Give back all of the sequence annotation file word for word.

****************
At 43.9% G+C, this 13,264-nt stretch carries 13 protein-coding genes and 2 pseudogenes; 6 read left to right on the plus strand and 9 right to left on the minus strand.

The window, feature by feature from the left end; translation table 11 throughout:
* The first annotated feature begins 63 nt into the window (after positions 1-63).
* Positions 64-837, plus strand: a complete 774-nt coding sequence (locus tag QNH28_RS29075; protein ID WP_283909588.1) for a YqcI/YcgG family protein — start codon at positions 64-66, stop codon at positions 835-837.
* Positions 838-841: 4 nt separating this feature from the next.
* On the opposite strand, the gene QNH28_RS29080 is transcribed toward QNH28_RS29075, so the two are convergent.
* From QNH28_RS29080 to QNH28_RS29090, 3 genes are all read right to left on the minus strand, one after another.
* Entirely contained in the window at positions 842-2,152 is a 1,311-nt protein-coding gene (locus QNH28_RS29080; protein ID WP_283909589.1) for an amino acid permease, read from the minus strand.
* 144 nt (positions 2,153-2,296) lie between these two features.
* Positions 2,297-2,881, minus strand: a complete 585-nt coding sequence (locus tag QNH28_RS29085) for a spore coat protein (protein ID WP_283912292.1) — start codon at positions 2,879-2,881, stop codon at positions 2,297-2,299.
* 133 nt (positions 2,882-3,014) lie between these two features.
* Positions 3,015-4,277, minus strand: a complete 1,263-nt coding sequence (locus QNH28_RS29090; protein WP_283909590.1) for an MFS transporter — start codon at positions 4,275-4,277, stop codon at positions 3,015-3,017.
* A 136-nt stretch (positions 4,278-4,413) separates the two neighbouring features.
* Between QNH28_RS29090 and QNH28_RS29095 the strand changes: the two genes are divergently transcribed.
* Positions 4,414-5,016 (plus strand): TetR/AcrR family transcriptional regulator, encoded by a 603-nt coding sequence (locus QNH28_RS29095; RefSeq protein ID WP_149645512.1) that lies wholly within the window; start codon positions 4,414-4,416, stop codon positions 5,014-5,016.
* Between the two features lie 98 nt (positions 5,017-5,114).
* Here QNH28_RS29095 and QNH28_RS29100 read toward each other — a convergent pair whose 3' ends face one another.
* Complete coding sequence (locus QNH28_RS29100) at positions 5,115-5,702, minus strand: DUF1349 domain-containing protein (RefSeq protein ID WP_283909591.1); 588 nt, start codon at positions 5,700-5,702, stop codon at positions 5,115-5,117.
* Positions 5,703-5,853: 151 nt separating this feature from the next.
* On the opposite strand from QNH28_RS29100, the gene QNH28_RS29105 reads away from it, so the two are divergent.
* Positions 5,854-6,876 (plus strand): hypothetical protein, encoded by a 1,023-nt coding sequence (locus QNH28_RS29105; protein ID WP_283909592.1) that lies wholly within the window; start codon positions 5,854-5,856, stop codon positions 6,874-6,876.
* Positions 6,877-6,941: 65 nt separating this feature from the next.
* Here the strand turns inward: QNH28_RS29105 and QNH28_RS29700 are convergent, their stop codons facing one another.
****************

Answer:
At 43.9% G+C, this 13,264-nt stretch carries 13 protein-coding genes and 2 pseudogenes; 6 read left to right on the plus strand and 9 right to left on the minus strand.

The window, feature by feature from the left end; translation table 11 throughout:
* The first annotated feature begins 63 nt into the window (after positions 1-63).
* Positions 64-837, plus strand: a complete 774-nt coding sequence (locus tag QNH28_RS29075; protein ID WP_283909588.1) for a YqcI/YcgG family protein — start codon at positions 64-66, stop codon at positions 835-837.
* Positions 838-841: 4 nt separating this feature from the next.
* On the opposite strand, the gene QNH28_RS29080 is transcribed toward QNH28_RS29075, so the two are convergent.
* From QNH28_RS29080 to QNH28_RS29090, 3 genes are all read right to left on the minus strand, one after another.
* Entirely contained in the window at positions 842-2,152 is a 1,311-nt protein-coding gene (locus QNH28_RS29080; protein ID WP_283909589.1) for an amino acid permease, read from the minus strand.
* 144 nt (positions 2,153-2,296) lie between these two features.
* Positions 2,297-2,881, minus strand: a complete 585-nt coding sequence (locus tag QNH28_RS29085) for a spore coat protein (protein ID WP_283912292.1) — start codon at positions 2,879-2,881, stop codon at positions 2,297-2,299.
* 133 nt (positions 2,882-3,014) lie between these two features.
* Positions 3,015-4,277, minus strand: a complete 1,263-nt coding sequence (locus QNH28_RS29090; protein WP_283909590.1) for an MFS transporter — start codon at positions 4,275-4,277, stop codon at positions 3,015-3,017.
* A 136-nt stretch (positions 4,278-4,413) separates the two neighbouring features.
* Between QNH28_RS29090 and QNH28_RS29095 the strand changes: the two genes are divergently transcribed.
* Positions 4,414-5,016 (plus strand): TetR/AcrR family transcriptional regulator, encoded by a 603-nt coding sequence (locus QNH28_RS29095; RefSeq protein ID WP_149645512.1) that lies wholly within the window; start codon positions 4,414-4,416, stop codon positions 5,014-5,016.
* Between the two features lie 98 nt (positions 5,017-5,114).
* Here QNH28_RS29095 and QNH28_RS29100 read toward each other — a convergent pair whose 3' ends face one another.
* Complete coding sequence (locus QNH28_RS29100) at positions 5,115-5,702, minus strand: DUF1349 domain-containing protein (RefSeq protein ID WP_283909591.1); 588 nt, start codon at positions 5,700-5,702, stop codon at positions 5,115-5,117.
* Positions 5,703-5,853: 151 nt separating this feature from the next.
* On the opposite strand from QNH28_RS29100, the gene QNH28_RS29105 reads away from it, so the two are divergent.
* Positions 5,854-6,876 (plus strand): hypothetical protein, encoded by a 1,023-nt coding sequence (locus QNH28_RS29105; protein ID WP_283909592.1) that lies wholly within the window; start codon positions 5,854-5,856, stop codon positions 6,874-6,876.
* Positions 6,877-6,941: 65 nt separating this feature from the next.
* Here the strand turns inward: QNH28_RS29105 and QNH28_RS29700 are convergent, their stop codons facing one another.